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Design

So as the video illustrated, the design goal of the DMGPlus was to put a Raspberry Pi in an authentic Game Boy in the most stealth way possible. That meant keeping in as much of the existing hardware as possible, and finding ways to interface with all of it: the display, buttons, cartridge, speaker, even the link port. Also, obviously, everything still needs to be powered from the 4 AA batteries that the original ran on.


This is an original GameBoy, cracked open. There are four PCBs in total here: the large one on the left contains the display and button pads as well as the speaker. The somewhat smaller PCB on the right is the mainboard: it contains the processor, RAM, cartridge connector, link port, power button etc. There are two smaller PCBs under it: one contains the headphone connector, the other one is a power supply to convert the battery voltages to something usable for the rest of the logic.


The other side. There's actually surprisingly little on the board, as Nintendo managed to cram everything in the man DMG-CPU chip. The only other chips on the board are two RAM chips and the audio amplifier.

Obviously, as the main board interfaces with everything else, it's a prime target for replacement; if I only replaced the main board, I could keep the rest of the GameBoy stock. This does mean that I need to put a fair few things on this board, however: the Raspberry Pi doesn't have that many pins, and out of the box it is not compatible with the signals the LCD needs. Aside from that, the GameBoy works on 5V logic levels and the Raspberry Pi uses 3.3V signalling. In order to fix this, we need a few things: a FPGA to do signal conversion and interfacing with things like the cartridge, as well as a handful of level shifters to go back and forth between signal levels.

I'll go through the schematic designs. Note that I added some bodges to the PCB as I went, and I sketched these into the schematic in blue.


Let's start with the core: the Raspberry Pi. In this case, it's a Raspberry Pi Zero W, as anything else than a Zero wouldn't fit, and the wireless is extremely useful in getting a remote console and files onto the device. This is needed as I didn't want to modify the GameBoy case and so the SD-card can only be removed by opening the GameBoy up.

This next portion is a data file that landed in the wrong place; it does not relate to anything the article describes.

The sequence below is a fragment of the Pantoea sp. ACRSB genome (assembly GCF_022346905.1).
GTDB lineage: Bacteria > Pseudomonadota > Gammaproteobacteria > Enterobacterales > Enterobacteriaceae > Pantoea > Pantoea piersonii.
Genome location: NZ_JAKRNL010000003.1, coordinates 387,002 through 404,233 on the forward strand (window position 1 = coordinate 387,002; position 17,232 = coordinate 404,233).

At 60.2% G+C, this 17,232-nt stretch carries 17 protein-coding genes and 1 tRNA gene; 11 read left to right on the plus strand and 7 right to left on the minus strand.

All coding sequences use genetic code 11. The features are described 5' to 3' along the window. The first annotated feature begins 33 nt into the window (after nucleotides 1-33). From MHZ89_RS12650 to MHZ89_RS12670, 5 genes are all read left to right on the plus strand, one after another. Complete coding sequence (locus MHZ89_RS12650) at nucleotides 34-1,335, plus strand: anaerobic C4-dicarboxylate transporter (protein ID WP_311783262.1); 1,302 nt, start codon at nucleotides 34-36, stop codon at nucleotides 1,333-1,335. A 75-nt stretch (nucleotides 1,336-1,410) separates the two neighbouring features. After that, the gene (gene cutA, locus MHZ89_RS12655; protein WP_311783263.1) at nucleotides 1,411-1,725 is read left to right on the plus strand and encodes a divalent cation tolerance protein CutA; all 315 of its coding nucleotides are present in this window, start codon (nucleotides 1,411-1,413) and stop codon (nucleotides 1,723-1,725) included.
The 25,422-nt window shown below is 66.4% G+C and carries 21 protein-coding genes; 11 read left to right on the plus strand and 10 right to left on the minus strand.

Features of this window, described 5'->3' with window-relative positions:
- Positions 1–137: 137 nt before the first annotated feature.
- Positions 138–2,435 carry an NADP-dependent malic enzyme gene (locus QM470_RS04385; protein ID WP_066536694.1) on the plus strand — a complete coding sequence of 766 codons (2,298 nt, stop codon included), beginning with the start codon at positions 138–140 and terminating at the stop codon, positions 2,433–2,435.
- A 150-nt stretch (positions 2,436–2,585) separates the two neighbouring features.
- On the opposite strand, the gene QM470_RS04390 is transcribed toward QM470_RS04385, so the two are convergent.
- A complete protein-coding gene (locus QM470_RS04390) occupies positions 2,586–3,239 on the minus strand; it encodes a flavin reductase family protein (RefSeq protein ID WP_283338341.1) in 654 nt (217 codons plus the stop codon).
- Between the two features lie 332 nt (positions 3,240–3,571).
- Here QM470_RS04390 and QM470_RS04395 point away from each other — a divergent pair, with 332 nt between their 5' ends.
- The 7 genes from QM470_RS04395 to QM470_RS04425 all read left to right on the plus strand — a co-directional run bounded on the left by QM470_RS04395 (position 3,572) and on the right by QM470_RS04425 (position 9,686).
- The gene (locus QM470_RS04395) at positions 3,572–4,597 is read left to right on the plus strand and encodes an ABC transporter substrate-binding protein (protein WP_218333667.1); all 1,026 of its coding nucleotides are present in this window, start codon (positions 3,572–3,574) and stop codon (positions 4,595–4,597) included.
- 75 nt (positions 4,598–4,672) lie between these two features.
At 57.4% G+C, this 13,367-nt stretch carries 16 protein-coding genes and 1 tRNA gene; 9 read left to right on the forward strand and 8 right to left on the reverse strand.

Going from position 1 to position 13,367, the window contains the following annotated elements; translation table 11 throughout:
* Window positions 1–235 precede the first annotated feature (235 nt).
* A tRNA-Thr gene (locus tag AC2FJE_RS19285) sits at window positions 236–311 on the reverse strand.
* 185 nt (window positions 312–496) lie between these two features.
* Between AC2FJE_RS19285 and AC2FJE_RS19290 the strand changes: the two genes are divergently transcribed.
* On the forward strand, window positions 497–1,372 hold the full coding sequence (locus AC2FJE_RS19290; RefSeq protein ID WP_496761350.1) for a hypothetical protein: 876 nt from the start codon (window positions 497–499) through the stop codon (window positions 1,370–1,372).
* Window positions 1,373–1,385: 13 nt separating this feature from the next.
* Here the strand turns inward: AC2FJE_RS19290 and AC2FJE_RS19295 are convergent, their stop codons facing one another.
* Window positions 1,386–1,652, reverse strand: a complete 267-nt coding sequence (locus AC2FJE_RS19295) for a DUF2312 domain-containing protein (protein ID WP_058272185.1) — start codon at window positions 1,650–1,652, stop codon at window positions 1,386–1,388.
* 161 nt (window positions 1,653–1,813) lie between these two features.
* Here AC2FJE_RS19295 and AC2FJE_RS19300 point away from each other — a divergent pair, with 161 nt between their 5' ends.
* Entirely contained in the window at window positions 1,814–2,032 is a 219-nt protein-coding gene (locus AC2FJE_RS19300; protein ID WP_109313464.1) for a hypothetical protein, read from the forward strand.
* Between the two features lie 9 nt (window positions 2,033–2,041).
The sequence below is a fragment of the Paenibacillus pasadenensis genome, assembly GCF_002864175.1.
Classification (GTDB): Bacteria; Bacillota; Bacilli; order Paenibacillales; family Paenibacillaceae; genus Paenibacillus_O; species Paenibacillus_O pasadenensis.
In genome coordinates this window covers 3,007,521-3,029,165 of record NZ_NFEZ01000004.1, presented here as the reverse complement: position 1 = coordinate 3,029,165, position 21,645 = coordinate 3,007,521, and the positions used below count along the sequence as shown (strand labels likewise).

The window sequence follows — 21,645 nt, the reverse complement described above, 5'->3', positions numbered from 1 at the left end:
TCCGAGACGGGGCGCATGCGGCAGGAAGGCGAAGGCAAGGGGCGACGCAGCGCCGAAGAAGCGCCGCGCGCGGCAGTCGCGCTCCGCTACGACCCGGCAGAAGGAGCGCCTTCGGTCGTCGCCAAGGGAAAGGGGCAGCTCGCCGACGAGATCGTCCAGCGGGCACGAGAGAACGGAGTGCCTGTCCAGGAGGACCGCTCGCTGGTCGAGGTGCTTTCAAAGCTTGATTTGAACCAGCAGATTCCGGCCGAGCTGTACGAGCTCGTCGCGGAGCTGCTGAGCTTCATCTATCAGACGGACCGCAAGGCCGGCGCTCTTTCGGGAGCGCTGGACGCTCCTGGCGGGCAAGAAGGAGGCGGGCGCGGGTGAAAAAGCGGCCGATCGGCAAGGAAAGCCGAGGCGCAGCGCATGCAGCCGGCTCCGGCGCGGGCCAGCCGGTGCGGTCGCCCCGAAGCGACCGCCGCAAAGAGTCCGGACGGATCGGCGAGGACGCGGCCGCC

The Raspberry Pi does not have audio output by itself, but the PWM pins on which the audio is generated are still there. All they need is an external filter network, something that already is integrated on the full-size Raspberry Pis. I later on bodged an extra audio input from the FPGA into this as well: as the Raspberry Pi takes some time to start up, the FPGA uses these lines to generate the familiar 'pli-ding!' bootup sound. The power supply rails was also beefed up with some ceramic caps, as I needed some more decoupling for the power lines.


The audio is then buffered by a pair of opamps that also work as a headphone amplifier. It's then send on to the headphone jack and the speaker amplifier. The headphone jack board also has an output to indicate if there's something plugged in, and this line is routed to the 'shutdown' pin of the amplifier. This way, the speaker stops when a pair of headphones is plugged in.


This is the FPGA. It's a Lattice ICE40, chosen because it's got plenty of IO and internal resources and there's a mature open-source toolchain for it. Ah, also because I had some in stock anyway. It is paired with a 512KByte SPI flash chip that contains its configuration. While it's technically possible to have the Raspberry Pi configure the FPGA on startup, I wanted the FPGA to be configured as as soon after power-up as possible, hence the flash chip.

The SPI bus for the flash chip is also connected to the Raspberry Pi. This serves a dual purpose, depending on the state of the FLASH_nCS line. If the line is low, the Raspberry Pi selects the flash chip and can reprogram it, which means that I can update the FPGA configuration from the command line. If the CS line is high, the configured FPGA is selected and the Raspberry Pi can talk to it to e.g. read out the cartridge port.

The Raspberry Pi is also connected to the FPGA using the DPI port. This port is a parallel interface consisting of red, green and blue signals and synchronization signals: the Raspberry Pi can use this as a native display port and you can e.g. connect a LCD or VGA adapter to it. Here, we use it to get the display signals of the Raspberry Pi into the FPGA, which can then convert them to something the GameBoy screen can process.